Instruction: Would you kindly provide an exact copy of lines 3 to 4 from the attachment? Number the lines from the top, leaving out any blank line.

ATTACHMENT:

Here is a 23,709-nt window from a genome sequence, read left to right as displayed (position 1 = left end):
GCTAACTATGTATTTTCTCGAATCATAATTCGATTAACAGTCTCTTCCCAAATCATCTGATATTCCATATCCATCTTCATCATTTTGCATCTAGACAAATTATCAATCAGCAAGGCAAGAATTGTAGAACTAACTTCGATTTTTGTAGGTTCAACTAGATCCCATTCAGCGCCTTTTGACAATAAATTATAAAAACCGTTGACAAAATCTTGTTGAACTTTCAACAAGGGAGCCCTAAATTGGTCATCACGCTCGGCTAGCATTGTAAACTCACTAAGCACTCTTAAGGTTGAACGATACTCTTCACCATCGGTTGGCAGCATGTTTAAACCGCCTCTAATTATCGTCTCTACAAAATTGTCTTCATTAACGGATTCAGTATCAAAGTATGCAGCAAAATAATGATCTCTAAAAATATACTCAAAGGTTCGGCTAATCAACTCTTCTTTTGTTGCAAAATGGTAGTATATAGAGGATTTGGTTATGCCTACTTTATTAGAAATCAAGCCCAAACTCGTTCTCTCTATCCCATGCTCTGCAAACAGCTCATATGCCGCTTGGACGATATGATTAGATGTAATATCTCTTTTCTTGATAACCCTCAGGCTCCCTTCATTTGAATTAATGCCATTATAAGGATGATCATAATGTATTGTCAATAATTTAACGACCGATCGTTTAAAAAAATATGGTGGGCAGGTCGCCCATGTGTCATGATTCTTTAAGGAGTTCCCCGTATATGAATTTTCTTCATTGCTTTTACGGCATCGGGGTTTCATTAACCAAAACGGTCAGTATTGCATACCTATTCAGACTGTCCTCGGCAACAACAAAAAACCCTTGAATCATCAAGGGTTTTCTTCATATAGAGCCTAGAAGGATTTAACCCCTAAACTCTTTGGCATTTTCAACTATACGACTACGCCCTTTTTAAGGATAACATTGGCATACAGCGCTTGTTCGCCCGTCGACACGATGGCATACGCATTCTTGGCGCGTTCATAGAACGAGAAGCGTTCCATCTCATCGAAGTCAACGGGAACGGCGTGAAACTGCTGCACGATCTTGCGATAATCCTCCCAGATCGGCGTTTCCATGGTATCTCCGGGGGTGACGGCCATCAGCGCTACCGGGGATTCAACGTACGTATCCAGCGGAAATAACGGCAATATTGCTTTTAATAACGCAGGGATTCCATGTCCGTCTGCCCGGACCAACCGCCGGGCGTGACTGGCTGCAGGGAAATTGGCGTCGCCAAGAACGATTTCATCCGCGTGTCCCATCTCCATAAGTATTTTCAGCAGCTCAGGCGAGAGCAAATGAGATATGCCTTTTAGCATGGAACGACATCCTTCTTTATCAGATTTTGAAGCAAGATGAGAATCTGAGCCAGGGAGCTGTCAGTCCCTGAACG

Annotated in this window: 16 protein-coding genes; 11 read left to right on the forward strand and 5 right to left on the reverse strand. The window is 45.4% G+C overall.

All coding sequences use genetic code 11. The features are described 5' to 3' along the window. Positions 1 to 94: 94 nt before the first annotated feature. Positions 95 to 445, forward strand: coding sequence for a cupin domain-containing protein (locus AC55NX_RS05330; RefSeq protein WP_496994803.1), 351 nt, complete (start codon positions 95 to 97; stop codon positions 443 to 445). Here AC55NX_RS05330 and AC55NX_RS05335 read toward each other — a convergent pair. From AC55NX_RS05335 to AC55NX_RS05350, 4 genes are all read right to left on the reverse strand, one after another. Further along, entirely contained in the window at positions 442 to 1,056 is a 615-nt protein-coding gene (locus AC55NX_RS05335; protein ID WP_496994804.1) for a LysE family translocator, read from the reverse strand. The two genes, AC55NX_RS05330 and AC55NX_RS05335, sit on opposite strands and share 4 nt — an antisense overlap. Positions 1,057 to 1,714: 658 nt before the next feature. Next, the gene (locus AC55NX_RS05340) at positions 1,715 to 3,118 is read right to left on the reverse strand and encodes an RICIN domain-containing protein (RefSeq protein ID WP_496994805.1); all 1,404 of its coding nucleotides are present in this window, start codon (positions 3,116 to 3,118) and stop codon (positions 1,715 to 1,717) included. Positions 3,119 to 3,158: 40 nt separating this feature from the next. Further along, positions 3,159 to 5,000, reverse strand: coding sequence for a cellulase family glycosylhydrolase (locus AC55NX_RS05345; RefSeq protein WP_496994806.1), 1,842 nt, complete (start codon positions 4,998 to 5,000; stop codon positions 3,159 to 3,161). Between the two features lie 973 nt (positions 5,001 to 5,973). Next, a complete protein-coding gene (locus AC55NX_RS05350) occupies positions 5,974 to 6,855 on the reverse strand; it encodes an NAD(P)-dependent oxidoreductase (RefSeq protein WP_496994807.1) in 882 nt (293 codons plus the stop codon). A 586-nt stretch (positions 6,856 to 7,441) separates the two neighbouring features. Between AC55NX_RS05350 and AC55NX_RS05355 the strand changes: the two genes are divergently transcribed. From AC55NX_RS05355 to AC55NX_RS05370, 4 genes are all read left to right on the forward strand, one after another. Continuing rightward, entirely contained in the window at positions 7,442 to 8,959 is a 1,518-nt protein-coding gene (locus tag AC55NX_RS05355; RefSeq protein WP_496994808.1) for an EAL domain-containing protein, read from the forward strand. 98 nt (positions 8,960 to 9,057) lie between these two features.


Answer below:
Annotated in this window: 16 protein-coding genes; 11 read left to right on the forward strand and 5 right to left on the reverse strand. The window is 45.4% G+C overall.

All coding sequences use genetic code 11. The features are described 5' to 3' along the window. Positions 1 to 94: 94 nt before the first annotated feature. Positions 95 to 445, forward strand: coding sequence for a cupin domain-containing protein (locus AC55NX_RS05330; RefSeq protein WP_496994803.1), 351 nt, complete (start codon positions 95 to 97; stop codon positions 443 to 445). Here AC55NX_RS05330 and AC55NX_RS05335 read toward each other — a convergent pair. From AC55NX_RS05335 to AC55NX_RS05350, 4 genes are all read right to left on the reverse strand, one after another. Further along, entirely contained in the window at positions 442 to 1,056 is a 615-nt protein-coding gene (locus AC55NX_RS05335; protein ID WP_496994804.1) for a LysE family translocator, read from the reverse strand. The two genes, AC55NX_RS05330 and AC55NX_RS05335, sit on opposite strands and share 4 nt — an antisense overlap. Positions 1,057 to 1,714: 658 nt before the next feature. Next, the gene (locus AC55NX_RS05340) at positions 1,715 to 3,118 is read right to left on the reverse strand and encodes an RICIN domain-containing protein (RefSeq protein ID WP_496994805.1); all 1,404 of its coding nucleotides are present in this window, start codon (positions 3,116 to 3,118) and stop codon (positions 1,715 to 1,717) included. Positions 3,119 to 3,158: 40 nt separating this feature from the next. Further along, positions 3,159 to 5,000, reverse strand: coding sequence for a cellulase family glycosylhydrolase (locus AC55NX_RS05345; RefSeq protein WP_496994806.1), 1,842 nt, complete (start codon positions 4,998 to 5,000; stop codon positions 3,159 to 3,161). Between the two features lie 973 nt (positions 5,001 to 5,973). Next, a complete protein-coding gene (locus AC55NX_RS05350) occupies positions 5,974 to 6,855 on the reverse strand; it encodes an NAD(P)-dependent oxidoreductase (RefSeq protein WP_496994807.1) in 882 nt (293 codons plus the stop codon). A 586-nt stretch (positions 6,856 to 7,441) separates the two neighbouring features. Between AC55NX_RS05350 and AC55NX_RS05355 the strand changes: the two genes are divergently transcribed. From AC55NX_RS05355 to AC55NX_RS05370, 4 genes are all read left to right on the forward strand, one after another. Continuing rightward, entirely contained in the window at positions 7,442 to 8,959 is a 1,518-nt protein-coding gene (locus tag AC55NX_RS05355; RefSeq protein WP_496994808.1) for an EAL domain-containing protein, read from the forward strand. 98 nt (positions 8,960 to 9,057) lie between these two features.